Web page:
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home : business : business March 21, 2018

2/13/2018 1:49:00 PM
Councilors tour cannabis facilities
By Sue Stafford

In an effort to more clearly understand the many facets of the burgeoning marijuana industry, representatives of Sisters City government spent Monday, February 5, touring three facilities in Bend engaged in some phase of the business.

City Councilors Chuck Ryan and Andrea Blum, City Manager Brant Kucera, and Community Development Director Patrick Davenport toured a production-licensed facility (cannabis farming), a laboratory-licensed business (cannabis testing), and a processing-licensed business (cannabis extracts, concentrates, edibles, etc.).

"We knew little about production, testing, and processing, so what better way to learn about these businesses than visiting them in person and discussing key aspects of the business with ownership," said Mayor Ryan.

"We all needed education and to see actual operations," said Kucera.

Davenport needed to see how the businesses would fit into current City ordinances and what might be needed to make it work. He was also interested in the impact of the facilities on City infrastructure and utilities.

All four City representatives concurred on the high level of education and professionalism of the owners and employees and the quality of their facilities.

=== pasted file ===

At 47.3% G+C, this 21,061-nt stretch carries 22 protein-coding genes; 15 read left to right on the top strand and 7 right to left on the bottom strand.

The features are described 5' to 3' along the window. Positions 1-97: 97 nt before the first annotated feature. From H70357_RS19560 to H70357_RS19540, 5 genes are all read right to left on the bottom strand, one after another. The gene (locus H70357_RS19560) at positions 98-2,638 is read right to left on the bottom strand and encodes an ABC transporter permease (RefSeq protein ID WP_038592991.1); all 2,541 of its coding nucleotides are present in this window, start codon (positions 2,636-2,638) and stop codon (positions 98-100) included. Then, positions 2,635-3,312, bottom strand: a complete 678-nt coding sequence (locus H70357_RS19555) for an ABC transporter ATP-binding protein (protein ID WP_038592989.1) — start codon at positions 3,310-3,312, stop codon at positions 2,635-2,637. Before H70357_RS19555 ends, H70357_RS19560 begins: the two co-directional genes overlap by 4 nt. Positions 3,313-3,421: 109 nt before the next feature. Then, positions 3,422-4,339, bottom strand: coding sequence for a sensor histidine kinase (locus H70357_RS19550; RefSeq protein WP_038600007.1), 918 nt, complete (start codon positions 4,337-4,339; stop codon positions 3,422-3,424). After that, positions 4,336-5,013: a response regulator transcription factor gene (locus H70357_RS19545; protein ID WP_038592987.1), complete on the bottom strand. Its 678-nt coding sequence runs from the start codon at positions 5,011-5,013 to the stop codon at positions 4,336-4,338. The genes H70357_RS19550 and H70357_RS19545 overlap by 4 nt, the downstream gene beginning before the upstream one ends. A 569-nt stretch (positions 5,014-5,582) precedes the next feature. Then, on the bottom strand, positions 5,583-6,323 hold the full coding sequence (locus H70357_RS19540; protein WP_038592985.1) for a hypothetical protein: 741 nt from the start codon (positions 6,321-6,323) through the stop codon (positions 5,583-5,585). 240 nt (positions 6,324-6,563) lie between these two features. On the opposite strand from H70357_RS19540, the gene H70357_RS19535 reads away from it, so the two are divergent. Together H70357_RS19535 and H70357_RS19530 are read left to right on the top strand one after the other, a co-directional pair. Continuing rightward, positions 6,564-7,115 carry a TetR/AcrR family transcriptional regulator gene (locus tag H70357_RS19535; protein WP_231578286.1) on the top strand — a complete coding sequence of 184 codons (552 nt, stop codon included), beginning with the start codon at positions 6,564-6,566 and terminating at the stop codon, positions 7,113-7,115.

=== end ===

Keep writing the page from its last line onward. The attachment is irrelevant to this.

"The people we met were well-educated, motivated small-business owners," said Councilor Blum. "I didn't meet one person resembling Cheech and Chong."

Ryan remarked on the sophistication of the businesses and the professionalism of the ownership and management.

"There are some very smart business people engaged in this industry, and the progress that has been made is impressive," Ryan said.

Another consideration that everyone thought important, and that impressed them, was in the area of regulation and compliance.

"The State is doing an amazing job of regulating the marijuana industry," said Kucera. "I don't know many businesses that have to work under such strict rules."

Blum added, "The labs are controlled by the Oregon Liquor Control Commission (OLCC) ... and their equipment is calibrated to the same standards, so there is no 'shopping around' for the most favorable lab." She also explained that the OLCC has a tracking system which follows a marijuana product literally "from seed to sale."

From a community development perspective, Davenport highlighted the "nearly zero discharges to the sewer system, except for the regular office-employee use at the production facility."

Both Davenport and Kucera classified the grow and lab facilities as low- or non-intensive uses. The production businesses do use a substantial amount of electricity for their grow lights but, with new technology and the use of all LED lights, Kucera predicted less impact on power needs in the future. One business uses a lighting manufacturer located in Sisters, Smart Grow Systems.

The smell of marijuana can be a concern for a community. However, the odor control systems work very well, according to Davenport and Kucera.